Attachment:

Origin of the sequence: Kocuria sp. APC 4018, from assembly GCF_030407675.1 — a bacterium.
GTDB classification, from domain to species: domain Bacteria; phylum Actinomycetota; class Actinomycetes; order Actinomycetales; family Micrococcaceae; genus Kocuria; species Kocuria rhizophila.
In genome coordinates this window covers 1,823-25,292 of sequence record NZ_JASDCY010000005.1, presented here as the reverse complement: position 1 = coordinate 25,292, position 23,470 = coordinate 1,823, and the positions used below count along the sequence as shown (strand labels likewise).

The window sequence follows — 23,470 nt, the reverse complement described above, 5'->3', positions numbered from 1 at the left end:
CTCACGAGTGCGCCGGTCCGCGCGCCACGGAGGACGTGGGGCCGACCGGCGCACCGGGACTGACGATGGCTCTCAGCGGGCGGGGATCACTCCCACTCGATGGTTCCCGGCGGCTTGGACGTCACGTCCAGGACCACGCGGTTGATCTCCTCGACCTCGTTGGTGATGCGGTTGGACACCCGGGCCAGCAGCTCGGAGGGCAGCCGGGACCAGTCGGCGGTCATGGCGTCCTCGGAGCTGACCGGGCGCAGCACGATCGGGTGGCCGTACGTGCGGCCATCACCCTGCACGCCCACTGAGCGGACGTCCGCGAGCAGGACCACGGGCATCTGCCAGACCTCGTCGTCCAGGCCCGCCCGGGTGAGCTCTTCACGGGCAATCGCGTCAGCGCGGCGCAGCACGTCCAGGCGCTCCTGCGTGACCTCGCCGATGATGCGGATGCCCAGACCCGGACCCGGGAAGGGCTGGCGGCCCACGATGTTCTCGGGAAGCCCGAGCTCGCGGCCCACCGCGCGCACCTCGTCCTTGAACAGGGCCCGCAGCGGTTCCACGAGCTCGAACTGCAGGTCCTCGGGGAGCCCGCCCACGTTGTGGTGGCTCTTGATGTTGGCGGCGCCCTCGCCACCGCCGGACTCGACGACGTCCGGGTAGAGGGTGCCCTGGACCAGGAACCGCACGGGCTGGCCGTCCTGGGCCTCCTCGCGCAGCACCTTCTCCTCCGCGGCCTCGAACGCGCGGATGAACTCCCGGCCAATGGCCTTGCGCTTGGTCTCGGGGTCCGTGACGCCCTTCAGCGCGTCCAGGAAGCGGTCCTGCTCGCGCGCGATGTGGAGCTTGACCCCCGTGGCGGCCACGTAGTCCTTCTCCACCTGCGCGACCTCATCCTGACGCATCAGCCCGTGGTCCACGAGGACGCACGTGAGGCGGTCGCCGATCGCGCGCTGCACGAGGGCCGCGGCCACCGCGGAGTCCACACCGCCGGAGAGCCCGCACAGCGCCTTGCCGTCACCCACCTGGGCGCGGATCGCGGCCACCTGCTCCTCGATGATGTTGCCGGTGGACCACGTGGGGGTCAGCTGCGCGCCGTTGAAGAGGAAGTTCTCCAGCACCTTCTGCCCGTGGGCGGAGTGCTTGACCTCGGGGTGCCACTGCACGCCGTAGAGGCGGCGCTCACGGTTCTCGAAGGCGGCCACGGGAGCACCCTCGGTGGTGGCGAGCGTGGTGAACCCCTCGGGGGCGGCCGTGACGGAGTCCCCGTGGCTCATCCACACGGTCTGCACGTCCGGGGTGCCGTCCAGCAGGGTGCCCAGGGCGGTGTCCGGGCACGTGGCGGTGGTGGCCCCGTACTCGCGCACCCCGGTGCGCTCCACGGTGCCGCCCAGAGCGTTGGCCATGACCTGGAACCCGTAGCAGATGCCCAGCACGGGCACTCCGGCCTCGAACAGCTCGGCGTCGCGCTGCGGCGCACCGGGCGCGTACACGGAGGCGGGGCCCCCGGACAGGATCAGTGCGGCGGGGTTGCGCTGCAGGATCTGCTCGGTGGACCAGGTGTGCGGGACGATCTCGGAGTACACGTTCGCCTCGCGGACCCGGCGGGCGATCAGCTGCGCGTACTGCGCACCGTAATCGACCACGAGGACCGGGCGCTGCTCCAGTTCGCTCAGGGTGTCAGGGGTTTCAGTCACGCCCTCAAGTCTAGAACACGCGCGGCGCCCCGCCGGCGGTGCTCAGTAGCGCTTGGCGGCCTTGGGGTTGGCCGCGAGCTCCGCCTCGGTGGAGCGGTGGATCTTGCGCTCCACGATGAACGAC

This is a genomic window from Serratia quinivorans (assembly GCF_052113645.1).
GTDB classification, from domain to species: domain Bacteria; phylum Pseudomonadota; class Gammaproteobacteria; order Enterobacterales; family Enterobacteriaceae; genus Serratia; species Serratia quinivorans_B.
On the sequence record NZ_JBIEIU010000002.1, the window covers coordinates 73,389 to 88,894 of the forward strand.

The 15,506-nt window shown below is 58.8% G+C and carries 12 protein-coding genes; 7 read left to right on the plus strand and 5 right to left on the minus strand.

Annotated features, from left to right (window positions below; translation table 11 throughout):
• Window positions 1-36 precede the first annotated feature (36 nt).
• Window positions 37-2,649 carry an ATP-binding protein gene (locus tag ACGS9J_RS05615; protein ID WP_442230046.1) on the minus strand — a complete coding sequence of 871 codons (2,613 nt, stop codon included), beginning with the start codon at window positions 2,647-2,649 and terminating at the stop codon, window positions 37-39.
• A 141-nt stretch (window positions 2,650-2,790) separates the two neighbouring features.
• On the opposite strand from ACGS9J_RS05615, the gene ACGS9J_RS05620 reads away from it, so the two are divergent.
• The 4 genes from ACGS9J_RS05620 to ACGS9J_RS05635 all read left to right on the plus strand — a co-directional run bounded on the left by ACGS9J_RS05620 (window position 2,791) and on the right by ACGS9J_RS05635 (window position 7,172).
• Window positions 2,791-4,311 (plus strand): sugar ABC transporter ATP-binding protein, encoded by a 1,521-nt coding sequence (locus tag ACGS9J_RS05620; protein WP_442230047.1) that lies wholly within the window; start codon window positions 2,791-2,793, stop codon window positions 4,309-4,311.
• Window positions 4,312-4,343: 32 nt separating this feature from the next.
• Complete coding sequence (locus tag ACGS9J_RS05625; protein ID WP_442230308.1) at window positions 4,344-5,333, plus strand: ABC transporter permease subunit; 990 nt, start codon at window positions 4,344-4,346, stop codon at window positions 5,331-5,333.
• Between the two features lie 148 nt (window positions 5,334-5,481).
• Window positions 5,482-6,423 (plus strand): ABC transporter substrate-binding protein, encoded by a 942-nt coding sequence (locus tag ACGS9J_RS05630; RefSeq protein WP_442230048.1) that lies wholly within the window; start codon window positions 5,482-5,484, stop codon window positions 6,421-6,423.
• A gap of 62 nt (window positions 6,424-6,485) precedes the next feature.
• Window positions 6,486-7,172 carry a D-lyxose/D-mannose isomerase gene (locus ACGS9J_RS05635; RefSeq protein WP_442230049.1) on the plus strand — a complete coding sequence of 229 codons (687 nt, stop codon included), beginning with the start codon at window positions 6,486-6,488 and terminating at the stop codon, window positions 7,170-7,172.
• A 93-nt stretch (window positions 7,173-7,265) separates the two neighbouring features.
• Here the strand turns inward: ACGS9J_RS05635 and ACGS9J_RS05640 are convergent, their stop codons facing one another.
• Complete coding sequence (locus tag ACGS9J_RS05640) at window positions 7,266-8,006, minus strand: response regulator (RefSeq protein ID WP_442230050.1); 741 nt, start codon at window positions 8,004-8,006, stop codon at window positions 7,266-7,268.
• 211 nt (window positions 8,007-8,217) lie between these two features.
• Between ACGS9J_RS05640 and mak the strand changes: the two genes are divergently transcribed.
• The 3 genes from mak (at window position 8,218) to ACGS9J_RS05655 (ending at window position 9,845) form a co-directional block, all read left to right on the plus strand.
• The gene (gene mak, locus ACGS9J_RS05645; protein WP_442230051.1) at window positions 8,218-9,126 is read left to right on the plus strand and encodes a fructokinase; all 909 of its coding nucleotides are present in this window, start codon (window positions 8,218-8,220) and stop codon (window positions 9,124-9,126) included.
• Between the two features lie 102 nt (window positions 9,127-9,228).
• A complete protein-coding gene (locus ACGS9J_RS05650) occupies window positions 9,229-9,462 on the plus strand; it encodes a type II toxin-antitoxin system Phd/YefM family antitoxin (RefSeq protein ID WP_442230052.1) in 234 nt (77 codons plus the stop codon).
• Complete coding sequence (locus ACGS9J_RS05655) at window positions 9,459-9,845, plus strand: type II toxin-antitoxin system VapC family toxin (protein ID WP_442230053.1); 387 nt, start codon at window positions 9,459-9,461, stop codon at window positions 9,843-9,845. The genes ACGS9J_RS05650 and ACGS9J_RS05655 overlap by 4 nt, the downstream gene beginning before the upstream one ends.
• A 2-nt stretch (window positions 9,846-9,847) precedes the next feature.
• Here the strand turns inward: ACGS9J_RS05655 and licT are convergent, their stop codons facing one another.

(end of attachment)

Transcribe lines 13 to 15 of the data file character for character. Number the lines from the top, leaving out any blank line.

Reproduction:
• A 141-nt stretch (window positions 2,650-2,790) separates the two neighbouring features.
• On the opposite strand from ACGS9J_RS05615, the gene ACGS9J_RS05620 reads away from it, so the two are divergent.
• The 4 genes from ACGS9J_RS05620 to ACGS9J_RS05635 all read left to right on the plus strand — a co-directional run bounded on the left by ACGS9J_RS05620 (window position 2,791) and on the right by ACGS9J_RS05635 (window position 7,172).